Holding back is a concept familiar to most people.
As a child, when you’re dared to jump into the water from the highest ledge and hesitate, or in high school when you talk yourself out of auditioning for the school play, you are actively holding back.
Hey, we’ve all been there. Ask me what I’m best at and I’d say it’s coming up with excuses for why something wouldn’t be worth the potential failure. It takes a while to open up enough and realize that no one is going to point and laugh if you fall. It requires an even longer amount of time to recognize that you won’t be lesser for having tried.
So this, two days till my 30th birthday, is my pledge to stop holding back and start pulling ahead. I may not succeed, but hey, I'm entering a new decade, so if not now then when?
For every day we decide not to share that great idea, partake in that Zoomba class, or to wait until next year’s 24 hour film festival, we end up right back on that ledge, where you can hear the chants of your friends and stare at the water below.
So what’s holding you back? Why can’t you just jump?
You're Holding Back Because…You’re Waiting
“Well, of course I would start that big side project today if I could! But I should really focus on what I currently have on my plate.”
“Sure, I’d love to present my idea to my boss! But I really need to make sure it’s 100% perfect before I make the approach.”
“I could do that online course on the weekend, sure, but I think I need to unwind with some Netflix first…”
You will always find a reason not to take a major step in your life and career, because making a change is scary, and we all tend to fill with self-doubt when the chips are down.
Truth is you’re waiting for a ‘perfect time’ that may never exist. Making a bold move involves an inherent risk. And because you’re putting yourself out on a limb, that small protective voice in your head is trying to save you from the possibility of pain. The problem is, of course, that you end up waiting for a time that will never come.
That’s OK. It’s a normal reaction to confronting the unknown.
According to Jonathan Fields, author of Uncertainty, if you wait for a “perfect” time to start something, you end up ruining an important part of the growth process. As he puts it:
“If you kill the butterflies in your stomach, you’ll kill the dream. Most people back away when they get that nervous, uncomfortable feeling. But that feeling signals you’re doing something that matters to you. Embrace the feeling. Lean into the discomfort. Try to understand what the feeling is telling you. Train yourself in the alchemy of fear.”
The expression ‘forged in the fire of adversity,” certainly rings true here. So how can you start taking steps despite uncertainty?
Solution: Start anyway. Even if it’s something as small as clearing a space on your desk for your side-hustle paperwork or organizing time in your calendar, take a beat to evaluate a small step you can take today to get started. Every amazing project, idea, and company started with a small step. Eliminate your “all-or-nothing” thought process and opt for small incremental steps.
You're Holding Back Because…You’re Not Asking Questions
No matter where you are in your career at this very moment, there is one universal truth—you can always be learning more. Regardless of whether or not you’ve landed your dream job, there are people around you with vast untapped knowledge.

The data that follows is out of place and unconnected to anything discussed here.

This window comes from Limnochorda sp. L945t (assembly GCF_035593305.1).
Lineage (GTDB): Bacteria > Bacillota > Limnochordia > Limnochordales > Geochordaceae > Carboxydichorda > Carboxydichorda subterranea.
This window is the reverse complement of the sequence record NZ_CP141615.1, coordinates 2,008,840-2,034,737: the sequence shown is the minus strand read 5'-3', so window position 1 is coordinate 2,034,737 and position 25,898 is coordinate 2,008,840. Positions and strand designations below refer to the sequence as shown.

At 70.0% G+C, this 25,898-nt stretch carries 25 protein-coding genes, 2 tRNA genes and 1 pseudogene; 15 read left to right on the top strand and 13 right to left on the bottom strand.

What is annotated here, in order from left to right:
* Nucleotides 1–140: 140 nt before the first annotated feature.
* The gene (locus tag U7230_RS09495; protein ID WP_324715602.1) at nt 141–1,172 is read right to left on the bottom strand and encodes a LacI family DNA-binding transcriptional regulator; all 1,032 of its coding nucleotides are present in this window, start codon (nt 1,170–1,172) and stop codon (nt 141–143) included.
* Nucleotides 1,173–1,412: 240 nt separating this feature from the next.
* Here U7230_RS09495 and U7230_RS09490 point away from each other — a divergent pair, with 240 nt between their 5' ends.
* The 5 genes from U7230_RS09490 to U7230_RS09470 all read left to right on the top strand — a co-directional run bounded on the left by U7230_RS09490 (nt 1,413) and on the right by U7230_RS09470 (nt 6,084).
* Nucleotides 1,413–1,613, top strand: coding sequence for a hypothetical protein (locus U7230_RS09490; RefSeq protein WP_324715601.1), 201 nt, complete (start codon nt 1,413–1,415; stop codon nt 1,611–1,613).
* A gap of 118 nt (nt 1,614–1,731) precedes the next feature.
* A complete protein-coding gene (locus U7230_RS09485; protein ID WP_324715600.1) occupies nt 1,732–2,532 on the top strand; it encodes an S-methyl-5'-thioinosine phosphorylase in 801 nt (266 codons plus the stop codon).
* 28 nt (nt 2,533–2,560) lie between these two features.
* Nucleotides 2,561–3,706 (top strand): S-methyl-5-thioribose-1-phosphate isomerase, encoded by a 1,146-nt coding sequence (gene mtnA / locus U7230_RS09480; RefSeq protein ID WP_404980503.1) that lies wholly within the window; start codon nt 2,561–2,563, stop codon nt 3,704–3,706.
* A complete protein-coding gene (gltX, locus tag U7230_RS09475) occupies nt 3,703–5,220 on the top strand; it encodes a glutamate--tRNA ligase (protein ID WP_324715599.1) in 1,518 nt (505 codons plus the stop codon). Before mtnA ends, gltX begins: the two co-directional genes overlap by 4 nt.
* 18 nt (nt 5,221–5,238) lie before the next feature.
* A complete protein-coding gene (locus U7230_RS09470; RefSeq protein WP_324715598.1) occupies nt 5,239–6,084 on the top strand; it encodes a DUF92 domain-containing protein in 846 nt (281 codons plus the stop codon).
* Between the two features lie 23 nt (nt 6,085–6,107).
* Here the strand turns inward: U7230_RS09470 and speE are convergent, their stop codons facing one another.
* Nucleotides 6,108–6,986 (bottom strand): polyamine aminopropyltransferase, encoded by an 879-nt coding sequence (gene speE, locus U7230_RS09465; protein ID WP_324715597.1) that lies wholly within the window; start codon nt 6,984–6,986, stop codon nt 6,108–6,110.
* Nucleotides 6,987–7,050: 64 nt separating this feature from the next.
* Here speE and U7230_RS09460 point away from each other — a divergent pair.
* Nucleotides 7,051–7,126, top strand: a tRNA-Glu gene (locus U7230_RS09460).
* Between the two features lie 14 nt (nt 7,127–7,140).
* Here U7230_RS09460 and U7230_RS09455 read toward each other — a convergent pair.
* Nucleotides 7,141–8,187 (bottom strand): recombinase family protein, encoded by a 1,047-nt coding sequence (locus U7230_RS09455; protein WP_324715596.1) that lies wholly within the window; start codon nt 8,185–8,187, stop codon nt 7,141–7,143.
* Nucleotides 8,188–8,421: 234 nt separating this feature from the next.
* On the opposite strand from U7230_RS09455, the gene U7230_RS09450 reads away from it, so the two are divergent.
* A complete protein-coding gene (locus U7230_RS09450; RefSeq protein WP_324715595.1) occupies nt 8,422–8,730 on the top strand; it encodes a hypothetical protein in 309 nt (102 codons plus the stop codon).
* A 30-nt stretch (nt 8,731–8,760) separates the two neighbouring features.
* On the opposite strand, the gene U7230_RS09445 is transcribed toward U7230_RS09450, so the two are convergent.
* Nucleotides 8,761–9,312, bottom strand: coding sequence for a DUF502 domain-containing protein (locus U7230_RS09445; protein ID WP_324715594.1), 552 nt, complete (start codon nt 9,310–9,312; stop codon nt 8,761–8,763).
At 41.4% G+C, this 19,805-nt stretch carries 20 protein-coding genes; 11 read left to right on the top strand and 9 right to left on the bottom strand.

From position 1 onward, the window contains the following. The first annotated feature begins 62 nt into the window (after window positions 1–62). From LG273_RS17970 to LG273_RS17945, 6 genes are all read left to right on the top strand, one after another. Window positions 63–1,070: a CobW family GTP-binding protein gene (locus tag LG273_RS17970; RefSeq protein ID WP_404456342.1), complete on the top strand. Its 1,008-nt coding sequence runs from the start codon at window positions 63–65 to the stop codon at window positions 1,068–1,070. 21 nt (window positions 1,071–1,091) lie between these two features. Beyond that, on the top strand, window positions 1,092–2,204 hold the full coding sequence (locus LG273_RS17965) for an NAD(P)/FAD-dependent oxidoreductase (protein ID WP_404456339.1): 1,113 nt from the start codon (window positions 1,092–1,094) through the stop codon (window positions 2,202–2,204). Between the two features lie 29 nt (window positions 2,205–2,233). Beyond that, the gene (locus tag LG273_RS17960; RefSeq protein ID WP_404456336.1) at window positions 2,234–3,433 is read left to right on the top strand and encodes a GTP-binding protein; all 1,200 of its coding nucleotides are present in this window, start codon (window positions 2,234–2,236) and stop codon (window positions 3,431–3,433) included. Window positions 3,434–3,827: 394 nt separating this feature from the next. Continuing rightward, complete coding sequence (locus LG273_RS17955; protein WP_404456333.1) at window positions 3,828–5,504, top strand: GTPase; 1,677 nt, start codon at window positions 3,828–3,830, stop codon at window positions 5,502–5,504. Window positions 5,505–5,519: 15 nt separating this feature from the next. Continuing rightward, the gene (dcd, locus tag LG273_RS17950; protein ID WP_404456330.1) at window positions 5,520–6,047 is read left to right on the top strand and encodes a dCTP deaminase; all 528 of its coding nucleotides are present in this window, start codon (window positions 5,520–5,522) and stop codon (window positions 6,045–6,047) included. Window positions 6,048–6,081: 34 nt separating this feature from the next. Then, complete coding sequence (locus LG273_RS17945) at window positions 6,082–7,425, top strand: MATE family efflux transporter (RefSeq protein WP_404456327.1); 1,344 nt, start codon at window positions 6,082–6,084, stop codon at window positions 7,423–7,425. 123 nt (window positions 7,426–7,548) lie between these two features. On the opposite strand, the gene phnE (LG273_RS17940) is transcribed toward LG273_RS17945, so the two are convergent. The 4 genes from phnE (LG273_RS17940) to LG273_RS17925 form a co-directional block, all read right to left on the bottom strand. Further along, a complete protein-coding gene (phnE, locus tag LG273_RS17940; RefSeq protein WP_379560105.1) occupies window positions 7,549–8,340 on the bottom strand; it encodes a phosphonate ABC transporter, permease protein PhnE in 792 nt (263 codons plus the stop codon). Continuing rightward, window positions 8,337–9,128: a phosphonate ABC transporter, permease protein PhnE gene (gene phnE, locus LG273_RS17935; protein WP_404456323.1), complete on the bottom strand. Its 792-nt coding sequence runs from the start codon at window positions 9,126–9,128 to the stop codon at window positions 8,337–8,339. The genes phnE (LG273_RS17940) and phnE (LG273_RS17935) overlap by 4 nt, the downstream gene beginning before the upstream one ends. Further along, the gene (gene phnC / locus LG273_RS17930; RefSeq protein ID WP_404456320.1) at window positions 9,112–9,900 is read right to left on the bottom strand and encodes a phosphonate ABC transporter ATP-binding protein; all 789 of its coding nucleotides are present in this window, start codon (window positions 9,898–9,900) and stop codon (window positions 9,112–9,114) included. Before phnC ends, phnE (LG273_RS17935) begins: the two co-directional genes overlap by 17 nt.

Asking questions can still come attached to some stigma. You’re scared to look dumb or as though you haven’t been paying attention. As the old saying goes, “There are no dumb questions.” You’d hardly look down on a teammate or supervisor if they needed to clarify a point in a meeting, would you? Of course not.
Even inquiring about your own interests, hobbies, future goals and dreams, can help you better understand yourself.
Liz Guthridge of the Connect Consulting Group and a Forbes contributor, says:
“The act of tackling new topics, especially outside your main line of work, can be empowering and enlightening. Plus, your new found knowledge can position you for new opportunities.”
Solution: Questions are a great way to open up doors and absorb as much knowledge as you can. The key to asking questions lies in reawakening your curiosity, and pushing yourself to engage more with your colleagues (you never know where people have worked and what they’ve studied!). Not sure where to start? Begin by learning more about those around you, ask about where they’re from, what hobbies they have, any interesting articles they’ve stumbled across.
You're Holding Back Because…You’re Not Holding Yourself Accountable
You planned to be done with Chapter 1 of your novel by the end of this month, and as the deadline comes and goes you say to yourself, “Well, I was really busy, so I’ll give myself till the end of this month to finish it.” Then, of course, the next month rolls past without a single page written.
While I’m a big proponent of giving yourself a break when needed, holding yourself accountable is really the best way to get ahead.
Solution: Remaining accountable can mean something as simple as having a friend, family member, or significant other prod you every once in awhile. Or it can mean setting up a reward/(gentle!)punishment system to help keep your goals in mind. Greater still, set your goals into smaller bite-size chunks. This can help you stay motivated as you step one foot successfully after another. Experiment with different methods of accountability to find one that keeps you on track.
Holding back is a universal instinct, one that everyone has experienced in one form or another. It's not easy to peel off our layers of protection and focus on our potential, but without vulnerability and an open mind, there can be no success.
So what are you waiting for?